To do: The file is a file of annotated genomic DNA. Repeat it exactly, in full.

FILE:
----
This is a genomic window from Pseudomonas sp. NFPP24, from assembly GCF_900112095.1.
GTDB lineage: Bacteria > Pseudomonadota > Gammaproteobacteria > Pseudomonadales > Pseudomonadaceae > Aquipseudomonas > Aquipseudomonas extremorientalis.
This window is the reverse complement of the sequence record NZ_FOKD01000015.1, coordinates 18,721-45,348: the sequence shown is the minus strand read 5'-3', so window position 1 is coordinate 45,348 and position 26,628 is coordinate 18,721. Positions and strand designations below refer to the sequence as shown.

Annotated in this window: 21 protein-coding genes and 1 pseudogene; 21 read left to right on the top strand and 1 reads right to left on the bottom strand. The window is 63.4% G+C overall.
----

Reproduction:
This is a genomic window from Pseudomonas sp. NFPP24, from assembly GCF_900112095.1.
GTDB lineage: Bacteria > Pseudomonadota > Gammaproteobacteria > Pseudomonadales > Pseudomonadaceae > Aquipseudomonas > Aquipseudomonas extremorientalis.
This window is the reverse complement of the sequence record NZ_FOKD01000015.1, coordinates 18,721-45,348: the sequence shown is the minus strand read 5'-3', so window position 1 is coordinate 45,348 and position 26,628 is coordinate 18,721. Positions and strand designations below refer to the sequence as shown.

Annotated in this window: 21 protein-coding genes and 1 pseudogene; 21 read left to right on the top strand and 1 reads right to left on the bottom strand. The window is 63.4% G+C overall.